As you said, we should spread the word about Linux. That means we should tell people to test and use it. That's exactly what this article does. But it wasn't aimed at you. It was aimed at other testing publications just like Phoronix. And they should read it.

    Quote Originally Posted by lbcoder View Post
    ...and just get in the way of the actual important articles, like updates on the status of the R6/700 open source 3d initiative.
    I too, am here just to know the news about the FLOSS drivers for those AMD chips that I use and love. But what would be the point of writing that they are fully 3D capable (in a short future I hope) if it doesn't come accompanied with some benchmarks? I want to know how their performance compare to other drivers. And that may help in their development too so, why not benchmark? I want to know how ATI compare to nVidia on Linux too. And how Tux3 compares to Btrfs/Ext4/ZFS.


    Best regards,

    Jonatas Esteves

  8. #18
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    Quote Originally Posted by lbcoder View Post
    and the third is grasping at straws since it takes NO resources (last I checked, Linux was free and would run on the same hardware as msevil).
    Your taking the word of "resources" out of context. Resources such as a complete readily available and comprehesive benchmark suite or not having the investment capitol / time / or qualifications to develop such a solution. Not hardware resources.

    http://en.wikipedia.org/wiki/Resourc..._management%29

  9. #19
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    Default We're actually in the process of building something similar

    We've just recently built a proof-of-concept site called 'isitopen' which allows users to submit and rate devices to determine how 'open' they are (i.e. source-code available, proprietary plug-connection, etc.)

    Originally we had planned to try and make it a community-driven review site, with wiki-style functionality in order to allow our users write specific reviews regarding Linux-hardware, but things evolved away from that.

    We're currently trying to get some feedback to see if anyone is interested in this type of website, and where we should go from here.

    Are people mostly interested in performance benchmarks? What other benchmarks or data would you be interested in?

    http://www.isitopen.biz/

  10. #20

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    Quote Originally Posted by lbcoder View Post
    This is a very self-serving article. It is designed to promote this site's testing software. Quite frankly, I am absolutely sick of the poorly executed performance tests -- they don't ever illustrate anything significant and just get in the way of the actual important articles, like updates on the status of the R6/700 open source 3d initiative.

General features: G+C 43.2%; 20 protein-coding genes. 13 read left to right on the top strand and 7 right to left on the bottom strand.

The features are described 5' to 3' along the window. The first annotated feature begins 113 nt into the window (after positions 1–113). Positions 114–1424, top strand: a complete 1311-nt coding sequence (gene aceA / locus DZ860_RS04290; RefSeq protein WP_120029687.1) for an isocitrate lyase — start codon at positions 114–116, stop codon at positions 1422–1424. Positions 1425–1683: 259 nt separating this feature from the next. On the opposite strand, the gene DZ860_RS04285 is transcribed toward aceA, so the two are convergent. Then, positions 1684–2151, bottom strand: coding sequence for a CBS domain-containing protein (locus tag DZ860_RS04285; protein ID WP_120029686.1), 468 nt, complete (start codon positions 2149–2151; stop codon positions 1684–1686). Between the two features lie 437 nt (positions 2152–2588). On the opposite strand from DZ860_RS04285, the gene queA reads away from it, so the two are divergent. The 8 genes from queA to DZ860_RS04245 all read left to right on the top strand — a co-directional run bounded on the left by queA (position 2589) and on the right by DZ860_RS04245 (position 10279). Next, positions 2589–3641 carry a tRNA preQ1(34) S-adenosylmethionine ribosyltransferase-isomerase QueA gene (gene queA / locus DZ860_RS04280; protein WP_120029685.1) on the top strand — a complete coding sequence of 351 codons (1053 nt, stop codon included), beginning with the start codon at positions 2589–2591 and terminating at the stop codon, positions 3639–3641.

I don't know that makes sense to you. The benchmarks often provide very relevant real-world data, especially as they're based on tools that are regularly utilized in the typical Linux-based environment. It's easy to infer the day-to-day impact from the benchmarks generated here. That's not to say that better and more varied test profiles couldn't be added, but as a reader, I'm assuming that will happen over time. I agree that the typical average user won't care about benchmarks, but this is an in-depth, technology-oriented review and news site. the "R6/700 open source 3d initiative" is still regularly covered and reported on...the benchmarks only supplement it.

    Something I would like to see, and I think you might have been getting at this a little bit, is more explanations of real-world impact of some of the benchmarks instead of only a really concise summary at the end. It is easy for someone like me to infer real-world relevance, but definitely won't be for everyone; Actually, it would even make going through the benchmarks easier for me as well.

    Quote Originally Posted by lbcoder View Post
    Of those 3 excuses, the second one is meaningless, and the third is grasping at straws since it takes NO resources (last I checked, Linux was free and would run on the same hardware as msevil). The first excuse is the frightening one that it is important to overcome...
    The second one is poorly worded; what it means to say is "lack of benchmarking tools as well as a lack of up-to-date benchmark results to use as a consistent reference point." I would even say "perceived lack" fits better for what the writer is really trying to express with this open letter. As someone else mentioned, the 3rd is talking about resources in the general sense of "something that is necessary to carry out a task, and is available in a limited quantity, thereby increasing the fundamental value of the resource on a day-to-day basis." So that applies to things like time, an easily decipherable knowledge base, or even the availability of staff with a comprehensive understanding of the process and environment they would need to use.